While we’ve got Steam on Mac and also the App store I think Dev’s need to look harder, simply because normal rules don’t apply. Gaming on a Mac wont be driven by hardware like on PC but by software, companies need to make great ports and also first party titles and do them well. Mac gamers are probably a more obtuse gamer and will not have just any old buggy and crash riddled software running on their shiny machines and I think this scares allot of dev’s as sales opportunities are not what they might seem.

    They can put out horrid software for PC (and now console) and people will whine but just get on with it. I’m not entirely sure Mac gamers will and may shun games that crash every two seconds and until more money is pumped into getting the software done then I don’t think Mac gaming will flourish.

    This also goes for really poor ports of games from PC. Take HL2 for example, I’m running a Macbook Pro Retina with the Nvidia 650m graphics 8gb RAM and i7 2.3Ghz processor and still HL nerfs it on heavy scenes and it’s taken me some time to try and adjust the settings to get it to run smoothly. This game is some years old now and powerful hardware still cant run it 60fps with everything full. This isn’t down to hardware but software, drivers and coding of the game.

    If Dev’s get this down then the future is great for Mac users, if the push for Software goes south then we may end up living with first class games but second class ports.

    • Ric M

      Thanks for the comment Martin. I couldn’t agree more with your conclusion. The only way to move forward is to have more and more developers put the resources to develop and optimise games for the mac platform.

      However I think they can’t do it alone. They also need Apple’s support to work on OpenGL and make it as attractive as DirectX. I hear developers trying to reach Apple are never listened.

      I am working on some interviews with developers. I believe they all see the same challenge: Poor support + weak sales opportunities (because of the small market share of Macs) = Big risks to port their game to the mac…

      • iomek

        I agree. I think the main problem here is Apple’s reluctance to work with game developers to improve their graphics engine. I wonder if it’s possible or how hard it would be to adapt DirectX to Mac OS X, because that might make a significant improvement. And it might also be easier for game developers to port games to Macs.

  • Delby Dank

    mac gaming will get better, console gaming will get better, Linux gaming will get better and pc gaming will get better. gaming will get better no matter what platform. how can it get worse??? it can only get better or stay the same

    • Ric M

      That’s a fact Delby and from that angle you are absolutely right. In fact, pretty much everything related to computers and technology can only get better in time (thank you Moore’s law…). However, the point here is to understand the current state of Mac gaming compared to other platforms. After all, when we decide where how want to play our games, we have to chose among the available platforms. Mac gaming will continue catching up with some of the other more “developed platforms”. Therefore, will get better.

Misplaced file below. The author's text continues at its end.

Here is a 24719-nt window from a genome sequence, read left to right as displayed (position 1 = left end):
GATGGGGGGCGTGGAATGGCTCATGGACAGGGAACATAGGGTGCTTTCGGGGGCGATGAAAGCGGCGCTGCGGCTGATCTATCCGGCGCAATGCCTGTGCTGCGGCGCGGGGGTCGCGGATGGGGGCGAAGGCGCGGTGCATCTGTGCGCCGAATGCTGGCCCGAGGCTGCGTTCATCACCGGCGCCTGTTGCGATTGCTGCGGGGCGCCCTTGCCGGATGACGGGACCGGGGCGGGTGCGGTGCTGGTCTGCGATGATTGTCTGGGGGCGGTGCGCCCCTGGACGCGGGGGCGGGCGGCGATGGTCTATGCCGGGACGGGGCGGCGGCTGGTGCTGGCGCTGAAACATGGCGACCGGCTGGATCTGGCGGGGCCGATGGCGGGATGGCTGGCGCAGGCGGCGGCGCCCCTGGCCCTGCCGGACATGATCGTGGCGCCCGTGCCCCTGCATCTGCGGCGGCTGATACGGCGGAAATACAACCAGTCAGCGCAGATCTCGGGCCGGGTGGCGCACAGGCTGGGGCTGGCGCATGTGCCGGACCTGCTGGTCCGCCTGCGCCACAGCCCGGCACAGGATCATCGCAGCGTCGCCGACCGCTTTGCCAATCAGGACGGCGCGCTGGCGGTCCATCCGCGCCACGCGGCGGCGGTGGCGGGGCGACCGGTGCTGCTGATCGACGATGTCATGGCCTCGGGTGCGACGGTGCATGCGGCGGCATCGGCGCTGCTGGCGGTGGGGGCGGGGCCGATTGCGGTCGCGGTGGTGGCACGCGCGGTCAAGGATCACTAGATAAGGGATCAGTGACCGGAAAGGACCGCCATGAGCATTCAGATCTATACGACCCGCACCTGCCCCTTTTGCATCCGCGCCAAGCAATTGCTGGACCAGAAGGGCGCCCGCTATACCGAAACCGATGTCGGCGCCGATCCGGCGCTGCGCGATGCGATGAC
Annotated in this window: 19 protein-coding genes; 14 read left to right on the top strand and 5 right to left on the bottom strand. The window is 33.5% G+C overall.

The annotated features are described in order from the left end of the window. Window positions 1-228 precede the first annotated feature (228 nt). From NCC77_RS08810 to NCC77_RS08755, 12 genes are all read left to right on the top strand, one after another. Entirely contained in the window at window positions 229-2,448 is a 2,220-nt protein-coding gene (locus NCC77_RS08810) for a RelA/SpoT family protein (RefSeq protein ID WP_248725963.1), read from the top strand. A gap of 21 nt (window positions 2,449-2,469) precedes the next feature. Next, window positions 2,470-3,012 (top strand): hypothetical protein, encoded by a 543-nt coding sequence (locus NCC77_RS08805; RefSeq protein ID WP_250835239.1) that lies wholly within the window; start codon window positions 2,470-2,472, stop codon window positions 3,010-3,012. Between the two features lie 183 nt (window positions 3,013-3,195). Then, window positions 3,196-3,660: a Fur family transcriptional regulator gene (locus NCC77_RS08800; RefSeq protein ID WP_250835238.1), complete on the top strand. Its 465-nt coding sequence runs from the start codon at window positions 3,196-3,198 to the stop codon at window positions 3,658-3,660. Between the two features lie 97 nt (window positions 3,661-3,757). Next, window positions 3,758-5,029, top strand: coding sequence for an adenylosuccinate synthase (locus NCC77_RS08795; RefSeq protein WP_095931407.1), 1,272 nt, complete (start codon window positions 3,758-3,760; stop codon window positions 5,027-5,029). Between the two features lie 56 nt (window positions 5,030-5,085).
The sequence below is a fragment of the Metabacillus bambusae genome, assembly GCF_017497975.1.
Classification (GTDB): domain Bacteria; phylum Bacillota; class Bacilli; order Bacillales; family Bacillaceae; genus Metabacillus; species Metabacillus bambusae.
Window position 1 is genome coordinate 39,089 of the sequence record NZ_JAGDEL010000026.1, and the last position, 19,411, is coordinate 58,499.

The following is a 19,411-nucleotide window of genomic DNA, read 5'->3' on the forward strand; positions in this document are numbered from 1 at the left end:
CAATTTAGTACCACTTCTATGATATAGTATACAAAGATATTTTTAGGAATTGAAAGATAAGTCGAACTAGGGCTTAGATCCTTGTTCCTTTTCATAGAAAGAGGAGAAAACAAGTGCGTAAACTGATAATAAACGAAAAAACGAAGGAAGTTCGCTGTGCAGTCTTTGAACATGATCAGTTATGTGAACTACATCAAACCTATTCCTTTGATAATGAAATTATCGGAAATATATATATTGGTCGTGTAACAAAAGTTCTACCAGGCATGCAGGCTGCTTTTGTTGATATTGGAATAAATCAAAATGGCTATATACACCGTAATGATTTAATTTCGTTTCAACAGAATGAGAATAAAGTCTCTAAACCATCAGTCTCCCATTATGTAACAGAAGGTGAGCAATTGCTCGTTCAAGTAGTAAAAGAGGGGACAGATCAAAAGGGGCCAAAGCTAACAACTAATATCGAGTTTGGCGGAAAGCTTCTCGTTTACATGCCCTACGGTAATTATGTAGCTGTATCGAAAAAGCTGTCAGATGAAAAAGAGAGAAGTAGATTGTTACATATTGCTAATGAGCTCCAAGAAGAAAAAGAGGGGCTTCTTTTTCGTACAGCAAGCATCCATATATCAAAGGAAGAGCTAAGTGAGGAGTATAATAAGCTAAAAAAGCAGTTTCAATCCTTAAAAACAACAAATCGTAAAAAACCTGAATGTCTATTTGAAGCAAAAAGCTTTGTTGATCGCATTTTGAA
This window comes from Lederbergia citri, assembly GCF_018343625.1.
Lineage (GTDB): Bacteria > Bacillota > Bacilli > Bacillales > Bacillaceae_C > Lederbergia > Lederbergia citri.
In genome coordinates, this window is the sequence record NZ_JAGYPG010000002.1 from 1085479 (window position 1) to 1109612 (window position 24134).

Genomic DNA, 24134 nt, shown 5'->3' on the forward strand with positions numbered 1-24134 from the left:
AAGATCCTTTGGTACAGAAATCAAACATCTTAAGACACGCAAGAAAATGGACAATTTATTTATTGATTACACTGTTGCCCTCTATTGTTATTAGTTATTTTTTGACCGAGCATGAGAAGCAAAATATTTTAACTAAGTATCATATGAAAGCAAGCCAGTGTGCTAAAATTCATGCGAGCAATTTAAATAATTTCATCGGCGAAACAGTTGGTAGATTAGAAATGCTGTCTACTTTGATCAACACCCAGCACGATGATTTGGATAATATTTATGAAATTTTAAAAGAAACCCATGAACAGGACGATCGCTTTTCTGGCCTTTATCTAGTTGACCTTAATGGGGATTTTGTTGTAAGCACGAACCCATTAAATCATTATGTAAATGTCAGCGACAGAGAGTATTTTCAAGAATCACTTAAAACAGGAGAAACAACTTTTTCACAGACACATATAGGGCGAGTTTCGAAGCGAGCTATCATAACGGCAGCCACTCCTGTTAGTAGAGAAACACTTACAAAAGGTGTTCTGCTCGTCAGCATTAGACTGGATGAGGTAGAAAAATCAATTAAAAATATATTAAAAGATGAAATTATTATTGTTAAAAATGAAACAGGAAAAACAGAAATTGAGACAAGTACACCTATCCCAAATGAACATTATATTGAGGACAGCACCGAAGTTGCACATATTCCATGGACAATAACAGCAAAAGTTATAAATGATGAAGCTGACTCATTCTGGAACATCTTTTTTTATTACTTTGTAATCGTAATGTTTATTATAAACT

• Ivan K.

    Gaming on Macs has improved in recent years, but there are still far too few dedicated Mac porting companies on a par with Feral, who are also relatively small. Hence, even most AAA ports still take way too long; sometimes years. For eg. we’ve still only 2 OS X-native Total War ports, Rome & Empire.

    Apple dropping Rosetta also doesn’t help as many older classics like Age of Empires 2, Rise of Nations, Starcraft, etc., now no longer run on modern Macs with OS X Lion or higher. On the latest Windows platforms (W7 & W8), one still finds viable solutions to run such classics, with few exceptions.

    Despite the recent improvement, the future of Mac gaming isn’t all that great as long as Microsoft’s development of DirectX & support to gaming companies far excels Apple’s half-hearted support of OpenGL & Mac gaming companies.

    I still game on my Mac but, frankly, I’m also increasingly tempted to buy, or build, a gaming PC. Much to consider.

    • Ric M

      Thank you for the comment! I don’t play “old school” games a lot, I forgot how dropping Rosetta ended up hurting mac gaming too… The more I think about mac gaming, the more I talk to people about this, it seems to me the problem is DirectX vs OpenGL…. If Apple doesn’t do something to tip the scale a little more than today, mac gaming will continue to have a hard time to catch up.

      Maybe we should send Tim Cook an open letter? :)

      • iomek

        Maybe a petition or something?

        • Ric M

          It could be interesting but I’m afraid we would need a huge coordination with all mac and mac gaming related sites in the world to make Apple hear us. Even then, Apple is so huge and successful that they can afford to just do whatever they want :S

          Anyway, I take note of the idea. Maybe one day when we have more interactions with other mac / mac gaming sites, we will have enough voices to give it a try…

  • Ivan K.